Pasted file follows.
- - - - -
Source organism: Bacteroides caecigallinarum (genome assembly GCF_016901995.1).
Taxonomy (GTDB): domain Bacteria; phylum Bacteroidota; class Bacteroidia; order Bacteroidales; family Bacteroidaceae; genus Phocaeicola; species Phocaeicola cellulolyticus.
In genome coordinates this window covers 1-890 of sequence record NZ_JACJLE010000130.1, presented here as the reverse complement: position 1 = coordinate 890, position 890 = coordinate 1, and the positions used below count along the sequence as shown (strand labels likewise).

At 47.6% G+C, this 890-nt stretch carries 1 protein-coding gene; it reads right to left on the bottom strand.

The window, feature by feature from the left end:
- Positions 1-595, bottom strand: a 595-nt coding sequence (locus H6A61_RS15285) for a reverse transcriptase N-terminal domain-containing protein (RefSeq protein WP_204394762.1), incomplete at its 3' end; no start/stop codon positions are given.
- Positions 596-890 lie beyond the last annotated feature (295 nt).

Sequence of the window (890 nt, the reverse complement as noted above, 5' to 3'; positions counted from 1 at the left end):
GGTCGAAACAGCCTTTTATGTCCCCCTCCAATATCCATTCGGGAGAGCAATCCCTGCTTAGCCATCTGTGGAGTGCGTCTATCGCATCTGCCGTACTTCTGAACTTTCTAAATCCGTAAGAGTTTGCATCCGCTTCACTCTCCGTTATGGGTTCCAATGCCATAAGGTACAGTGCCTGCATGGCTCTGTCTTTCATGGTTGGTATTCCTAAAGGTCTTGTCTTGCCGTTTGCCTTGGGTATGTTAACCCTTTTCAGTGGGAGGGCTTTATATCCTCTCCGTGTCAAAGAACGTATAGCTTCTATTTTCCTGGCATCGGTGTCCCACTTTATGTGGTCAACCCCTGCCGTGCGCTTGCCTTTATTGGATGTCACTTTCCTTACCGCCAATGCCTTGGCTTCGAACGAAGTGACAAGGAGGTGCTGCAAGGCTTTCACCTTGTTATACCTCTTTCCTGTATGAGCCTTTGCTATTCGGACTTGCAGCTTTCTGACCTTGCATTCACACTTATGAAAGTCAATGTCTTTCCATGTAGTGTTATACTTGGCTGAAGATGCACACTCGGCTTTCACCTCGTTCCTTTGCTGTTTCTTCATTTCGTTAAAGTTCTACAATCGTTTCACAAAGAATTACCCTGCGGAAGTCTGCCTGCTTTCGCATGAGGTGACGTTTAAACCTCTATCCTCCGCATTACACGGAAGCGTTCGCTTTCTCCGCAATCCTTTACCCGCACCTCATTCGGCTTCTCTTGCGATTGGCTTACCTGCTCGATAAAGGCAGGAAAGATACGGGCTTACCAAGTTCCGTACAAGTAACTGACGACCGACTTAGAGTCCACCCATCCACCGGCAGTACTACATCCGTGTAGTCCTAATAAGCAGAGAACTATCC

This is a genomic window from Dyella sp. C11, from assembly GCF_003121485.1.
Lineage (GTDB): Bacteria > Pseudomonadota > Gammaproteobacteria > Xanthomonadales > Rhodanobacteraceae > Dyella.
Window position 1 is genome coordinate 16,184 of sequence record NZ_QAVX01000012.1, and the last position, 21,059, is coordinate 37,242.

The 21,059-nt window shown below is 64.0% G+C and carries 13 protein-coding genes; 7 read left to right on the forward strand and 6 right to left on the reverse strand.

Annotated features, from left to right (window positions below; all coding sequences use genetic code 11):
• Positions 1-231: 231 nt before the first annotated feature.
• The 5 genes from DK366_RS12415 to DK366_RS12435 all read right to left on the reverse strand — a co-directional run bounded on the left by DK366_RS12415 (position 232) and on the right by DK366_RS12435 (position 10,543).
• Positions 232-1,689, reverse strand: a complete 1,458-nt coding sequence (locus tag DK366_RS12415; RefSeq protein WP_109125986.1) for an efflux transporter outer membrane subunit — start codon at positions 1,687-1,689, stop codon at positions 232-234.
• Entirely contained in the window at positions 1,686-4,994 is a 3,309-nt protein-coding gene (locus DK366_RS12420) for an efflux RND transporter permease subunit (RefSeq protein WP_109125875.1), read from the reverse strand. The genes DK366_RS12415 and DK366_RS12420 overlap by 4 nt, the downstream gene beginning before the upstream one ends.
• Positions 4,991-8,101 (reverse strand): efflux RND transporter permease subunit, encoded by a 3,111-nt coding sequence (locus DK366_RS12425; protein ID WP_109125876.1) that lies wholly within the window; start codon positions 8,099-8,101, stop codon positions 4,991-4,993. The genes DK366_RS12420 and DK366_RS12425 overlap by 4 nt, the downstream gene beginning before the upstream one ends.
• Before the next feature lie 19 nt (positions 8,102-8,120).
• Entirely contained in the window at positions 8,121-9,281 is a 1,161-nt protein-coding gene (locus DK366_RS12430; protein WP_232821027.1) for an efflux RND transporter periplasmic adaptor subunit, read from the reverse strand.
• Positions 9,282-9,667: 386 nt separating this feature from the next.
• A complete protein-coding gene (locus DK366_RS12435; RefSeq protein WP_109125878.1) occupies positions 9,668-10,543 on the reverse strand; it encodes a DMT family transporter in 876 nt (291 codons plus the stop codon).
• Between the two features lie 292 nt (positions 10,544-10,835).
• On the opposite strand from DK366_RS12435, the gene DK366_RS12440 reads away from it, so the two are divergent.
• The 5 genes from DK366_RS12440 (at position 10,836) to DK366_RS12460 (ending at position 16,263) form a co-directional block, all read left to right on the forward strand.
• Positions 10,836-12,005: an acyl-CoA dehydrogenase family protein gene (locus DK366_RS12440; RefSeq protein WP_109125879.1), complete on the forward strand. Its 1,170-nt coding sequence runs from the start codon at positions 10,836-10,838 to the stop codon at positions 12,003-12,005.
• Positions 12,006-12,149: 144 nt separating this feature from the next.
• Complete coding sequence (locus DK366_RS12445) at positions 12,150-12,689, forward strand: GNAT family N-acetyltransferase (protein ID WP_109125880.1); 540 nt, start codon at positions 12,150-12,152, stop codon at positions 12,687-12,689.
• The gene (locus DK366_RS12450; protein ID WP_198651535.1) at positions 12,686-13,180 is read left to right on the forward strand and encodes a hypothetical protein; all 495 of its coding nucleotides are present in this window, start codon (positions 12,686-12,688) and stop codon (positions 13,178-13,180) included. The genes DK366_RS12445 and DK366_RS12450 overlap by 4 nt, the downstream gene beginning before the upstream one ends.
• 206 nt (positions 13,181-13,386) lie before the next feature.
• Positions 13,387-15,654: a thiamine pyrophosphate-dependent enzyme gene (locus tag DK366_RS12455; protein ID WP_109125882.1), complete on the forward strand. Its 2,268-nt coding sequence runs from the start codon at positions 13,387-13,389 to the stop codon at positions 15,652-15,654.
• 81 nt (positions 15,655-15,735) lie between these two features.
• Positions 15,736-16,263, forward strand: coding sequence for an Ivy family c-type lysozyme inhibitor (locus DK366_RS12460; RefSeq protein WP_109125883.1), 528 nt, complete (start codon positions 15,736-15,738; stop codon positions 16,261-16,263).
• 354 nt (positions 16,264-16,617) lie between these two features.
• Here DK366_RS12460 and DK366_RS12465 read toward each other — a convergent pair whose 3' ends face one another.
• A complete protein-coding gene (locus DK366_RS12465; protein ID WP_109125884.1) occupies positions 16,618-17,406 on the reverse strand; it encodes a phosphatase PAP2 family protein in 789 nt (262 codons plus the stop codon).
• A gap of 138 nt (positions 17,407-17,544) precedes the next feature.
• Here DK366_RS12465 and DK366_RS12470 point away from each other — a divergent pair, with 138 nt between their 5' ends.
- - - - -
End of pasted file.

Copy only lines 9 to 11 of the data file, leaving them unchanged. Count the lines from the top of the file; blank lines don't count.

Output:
GGTCGAAACAGCCTTTTATGTCCCCCTCCAATATCCATTCGGGAGAGCAATCCCTGCTTAGCCATCTGTGGAGTGCGTCTATCGCATCTGCCGTACTTCTGAACTTTCTAAATCCGTAAGAGTTTGCATCCGCTTCACTCTCCGTTATGGGTTCCAATGCCATAAGGTACAGTGCCTGCATGGCTCTGTCTTTCATGGTTGGTATTCCTAAAGGTCTTGTCTTGCCGTTTGCCTTGGGTATGTTAACCCTTTTCAGTGGGAGGGCTTTATATCCTCTCCGTGTCAAAGAACGTATAGCTTCTATTTTCCTGGCATCGGTGTCCCACTTTATGTGGTCAACCCCTGCCGTGCGCTTGCCTTTATTGGATGTCACTTTCCTTACCGCCAATGCCTTGGCTTCGAACGAAGTGACAAGGAGGTGCTGCAAGGCTTTCACCTTGTTATACCTCTTTCCTGTATGAGCCTTTGCTATTCGGACTTGCAGCTTTCTGACCTTGCATTCACACTTATGAAAGTCAATGTCTTTCCATGTAGTGTTATACTTGGCTGAAGATGCACACTCGGCTTTCACCTCGTTCCTTTGCTGTTTCTTCATTTCGTTAAAGTTCTACAATCGTTTCACAAAGAATTACCCTGCGGAAGTCTGCCTGCTTTCGCATGAGGTGACGTTTAAACCTCTATCCTCCGCATTACACGGAAGCGTTCGCTTTCTCCGCAATCCTTTACCCGCACCTCATTCGGCTTCTCTTGCGATTGGCTTACCTGCTCGATAAAGGCAGGAAAGATACGGGCTTACCAAGTTCCGTACAAGTAACTGACGACCGACTTAGAGTCCACCCATCCACCGGCAGTACTACATCCGTGTAGTCCTAATAAGCAGAGAACTATCC

This is a genomic window from Dyella sp. C11, from assembly GCF_003121485.1.
Lineage (GTDB): Bacteria > Pseudomonadota > Gammaproteobacteria > Xanthomonadales > Rhodanobacteraceae > Dyella.